The Parade That Shook The World is a clear and intelligent treatment of the teaching of the Word of God concerning the Crucifixion and Resurrection of Jesus Christ. Its author, the Rev. Dr. Herald A. G. Hassessian, has already distinguished himself by his writings on religious matters. This latest volume from his pen is marked by qualities of relevance, forthrightness and insight by which his writings have come to be known in Armenian Evangelical circles. Through the eleven chapters of this book, Rev. Hassessian makes another distinctive contribution to the contemporary religious literature.
As the title indicates, this book is the author's reflections on Lent and Easter. It is a valuable study and is sure to stimulate a fresh interest in these topics. It is a fully matured, devout, and painstaking study of the meaning and message of Christ's Atonement. Rev. Hassessian's work is constructive. It is done with religious and moral insight and a keen sense of practical values. It is written in vigorous style, with many apt illustrations. The author can be sure that what he has written will prove of great use to his readers.
Most of the chapters of the book are based on scriptural texts which are developed by fine and timely expositions. The ideas contained here fire the reader's imagination because of the author's appealing style. Dr. Hassessian's memory is richly stored and in this book he gives away his intellectual riches generously. Quotations, anecdotes, and aphorisms course one another through page after page in dazzling profusion.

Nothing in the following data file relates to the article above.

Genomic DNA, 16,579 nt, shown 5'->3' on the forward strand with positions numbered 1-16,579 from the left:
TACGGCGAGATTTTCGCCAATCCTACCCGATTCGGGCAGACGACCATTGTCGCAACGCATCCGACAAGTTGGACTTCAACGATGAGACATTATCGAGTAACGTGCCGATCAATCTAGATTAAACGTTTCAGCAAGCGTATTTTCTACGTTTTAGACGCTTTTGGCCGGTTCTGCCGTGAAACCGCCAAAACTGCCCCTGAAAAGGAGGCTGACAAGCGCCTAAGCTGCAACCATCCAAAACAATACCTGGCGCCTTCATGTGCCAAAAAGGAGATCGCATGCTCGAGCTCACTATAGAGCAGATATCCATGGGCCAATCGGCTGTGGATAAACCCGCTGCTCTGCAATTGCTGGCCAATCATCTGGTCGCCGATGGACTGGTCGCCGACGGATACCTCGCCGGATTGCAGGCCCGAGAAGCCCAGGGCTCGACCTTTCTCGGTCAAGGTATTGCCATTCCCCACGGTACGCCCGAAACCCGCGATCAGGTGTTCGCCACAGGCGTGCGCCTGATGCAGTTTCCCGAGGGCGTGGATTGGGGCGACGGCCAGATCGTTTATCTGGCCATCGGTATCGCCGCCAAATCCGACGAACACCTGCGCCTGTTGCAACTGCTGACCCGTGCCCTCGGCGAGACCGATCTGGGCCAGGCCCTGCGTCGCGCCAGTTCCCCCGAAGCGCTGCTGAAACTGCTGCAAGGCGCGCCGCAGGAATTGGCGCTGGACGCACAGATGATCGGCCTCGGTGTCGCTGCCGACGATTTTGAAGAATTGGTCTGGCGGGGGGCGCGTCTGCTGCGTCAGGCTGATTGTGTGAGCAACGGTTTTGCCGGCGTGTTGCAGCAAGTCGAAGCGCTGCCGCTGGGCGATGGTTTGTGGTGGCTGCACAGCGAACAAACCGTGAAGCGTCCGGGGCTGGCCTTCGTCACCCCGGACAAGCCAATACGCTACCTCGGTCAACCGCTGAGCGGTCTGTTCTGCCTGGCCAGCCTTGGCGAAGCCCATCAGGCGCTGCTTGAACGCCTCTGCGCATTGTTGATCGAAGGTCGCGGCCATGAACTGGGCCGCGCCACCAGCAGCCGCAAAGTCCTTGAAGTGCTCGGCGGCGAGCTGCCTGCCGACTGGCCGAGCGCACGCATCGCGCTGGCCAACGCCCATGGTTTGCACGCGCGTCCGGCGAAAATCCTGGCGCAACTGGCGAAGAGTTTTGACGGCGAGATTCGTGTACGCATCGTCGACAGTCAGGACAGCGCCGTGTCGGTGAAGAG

In this book Pastor Hassessian first discusses Lent and its meaning. He states that the Lenten season is a time to take stock of ourselves; that ours is a sin-filled world in which we live, and therefore, we must mobilize our spiritual resources so that the forces of evil will be overcome.
He points out that we are living in a world that changes with startling velocity. For many, the old morality and the old standards seem to be disappearing. Secularism has infected the bloodstream of our society with new viruses. The crude and pagan materialism of the civilization we live in has become part of the lives of many. Affluence tends to vulgarize life and erode long-established social values. The pursuit of pleasure, comfort, luxury, and good living has given rise to a new hedonism. It is a comfort-loving and a pleasure-loving society. All week long people feed, clothe, satisfy, indulge their bodies and make a religion out of the cult of the body and its personal pleasures. Many have bowed down to worship at the altars of the gods of money, position, and pleasure. Although they seem healthy outwardly, inwardly they are diseased with spreading cancer.
Dr. Hassessian claims that in a society which bears all the marks of a God-starved civilization, we need to be reminded that we have a soul and there are values greater than life. He also maintains that in the hectic pace of modern living, not only does God get pushed out of men's thoughts and seemingly out of our lives, but through their sins of pride and prejudice, intolerance and jealousy, doubt and distrust, they continue to crucify the Master of Life, Jesus Christ. Nevertheless, God through Jesus Christ and His atoning love forgives and wipes out all sins; that every individual has a "warm place in the heart of God and a permanent place in His parade on earth."